Wriglesworth newspaper summary: 10th January 2014

Personal finance

Large families are losing up to £400 a week since the introduction of the Government’s weekly benefit cap, which has affected 31,000 households. Figures from the Department for Work and Pensions show that by November more than 2,600 households had lost more than £150 a week or £7,2000 a year. The Times, page 16. The Daily Mail has taken a different view of this – prior to the cuts 33,000 families had “hit the jackpot” under Britain’s “generous” welfare system. Front page. Also page 5, Daily Express …

Property

Francesca Steele looks ahead to 2014 in the Bricks & Mortar section of The Times. On the government pledge to pump £1 billion into infrastructure to unlock housing projects , Stuart Law CEO at Assetz, comments that this pledge is welcome and a boost to supply, creating homes and jobs, is to be welcomed. Forecasts around property prices are also buoyant with Knight Frank predicting an 8.4% rise in property prices this year. According to Mortgages for Business buy-to-let lending will reach £25 billion by the end of 2014 but investors should watch out for the “hidden” amendment to the CGT final exemption period. The Times, Bricks & Mortar, page 6-7.

Thousands of people have wrongly been identified as liable for bedroom tax, including some who now face eviction or have been forced to move to a smaller property as a result of an error by the Department for Work and Pensions. Housing experts believe that as many as 40,000 people could be affected by the mistake. The Guardian, pg 1.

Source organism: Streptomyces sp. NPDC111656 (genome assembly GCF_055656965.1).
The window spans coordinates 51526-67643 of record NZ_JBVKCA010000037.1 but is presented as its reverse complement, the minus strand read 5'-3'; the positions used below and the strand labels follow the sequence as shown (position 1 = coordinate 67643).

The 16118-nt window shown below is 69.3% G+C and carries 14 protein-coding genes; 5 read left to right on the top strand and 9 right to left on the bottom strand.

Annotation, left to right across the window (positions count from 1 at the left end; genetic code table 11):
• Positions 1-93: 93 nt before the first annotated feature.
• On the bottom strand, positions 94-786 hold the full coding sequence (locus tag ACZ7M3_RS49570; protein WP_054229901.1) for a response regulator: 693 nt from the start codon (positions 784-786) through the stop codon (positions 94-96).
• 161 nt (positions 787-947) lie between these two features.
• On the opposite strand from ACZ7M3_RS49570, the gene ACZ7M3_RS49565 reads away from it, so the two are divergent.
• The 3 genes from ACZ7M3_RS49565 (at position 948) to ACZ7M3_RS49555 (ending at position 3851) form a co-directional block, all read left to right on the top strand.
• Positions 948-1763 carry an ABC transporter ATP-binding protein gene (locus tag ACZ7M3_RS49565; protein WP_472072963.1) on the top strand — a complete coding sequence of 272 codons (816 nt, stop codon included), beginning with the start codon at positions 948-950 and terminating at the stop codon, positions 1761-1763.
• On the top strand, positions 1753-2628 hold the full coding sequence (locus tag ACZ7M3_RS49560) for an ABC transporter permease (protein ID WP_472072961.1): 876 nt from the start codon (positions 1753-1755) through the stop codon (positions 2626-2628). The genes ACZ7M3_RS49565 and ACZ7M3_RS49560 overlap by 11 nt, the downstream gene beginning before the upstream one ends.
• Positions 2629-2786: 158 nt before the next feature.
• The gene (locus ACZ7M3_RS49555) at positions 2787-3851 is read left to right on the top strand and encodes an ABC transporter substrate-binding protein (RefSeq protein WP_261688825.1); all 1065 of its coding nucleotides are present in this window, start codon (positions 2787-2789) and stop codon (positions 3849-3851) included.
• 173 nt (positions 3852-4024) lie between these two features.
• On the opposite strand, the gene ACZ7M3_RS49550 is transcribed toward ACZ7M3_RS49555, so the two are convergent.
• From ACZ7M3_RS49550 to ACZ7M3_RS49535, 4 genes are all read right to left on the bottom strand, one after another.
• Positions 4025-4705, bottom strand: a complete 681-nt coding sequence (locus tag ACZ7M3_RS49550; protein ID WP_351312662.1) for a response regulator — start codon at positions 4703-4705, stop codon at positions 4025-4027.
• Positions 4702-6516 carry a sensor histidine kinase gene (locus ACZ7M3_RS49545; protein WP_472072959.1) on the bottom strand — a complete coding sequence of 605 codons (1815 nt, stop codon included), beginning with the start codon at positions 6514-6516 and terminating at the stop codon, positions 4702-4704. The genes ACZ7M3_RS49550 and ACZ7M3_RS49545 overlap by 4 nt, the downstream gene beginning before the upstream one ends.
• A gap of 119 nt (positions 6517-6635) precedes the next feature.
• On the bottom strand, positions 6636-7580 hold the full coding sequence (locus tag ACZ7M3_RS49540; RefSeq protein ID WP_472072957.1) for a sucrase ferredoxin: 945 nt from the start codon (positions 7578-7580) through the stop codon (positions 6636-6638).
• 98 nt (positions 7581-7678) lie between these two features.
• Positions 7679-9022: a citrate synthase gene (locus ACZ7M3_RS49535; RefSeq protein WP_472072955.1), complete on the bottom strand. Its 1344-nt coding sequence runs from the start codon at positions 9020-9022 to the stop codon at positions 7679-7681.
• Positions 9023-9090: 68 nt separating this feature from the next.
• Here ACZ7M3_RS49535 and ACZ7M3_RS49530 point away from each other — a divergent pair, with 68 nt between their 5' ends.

Economics

Yesterday three of the UK’s biggest retailers (Tesco, Morrisons and M&S) admitted that their profits had been hit by poor Christmas sales. They blamed a squeeze on shoppers’ spending power and unseasonal autumn weather for falling underlying sales and lower than hoped for profit margins. The Guardian, pg 30, and pretty much everywhere else. This also highlights the changing nature of consumer spending habits with more online shopping and shoppers buying from small convenience stores.

Recruitment

Clifford Chance has adopted a radical approach to recruiting graduates in an attempt to break the “Oxbridge recruitment bias”. Staff conducting interviews are no longer given any information about which university the candidate attended, or whether they came from independent or state school. This scheme is currently the only one in the UK. In its first year, the scheme saw candidates come from 41 education institutions.  Independent, page 9.

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ERSA: Confidence in equity release rises 23% in a year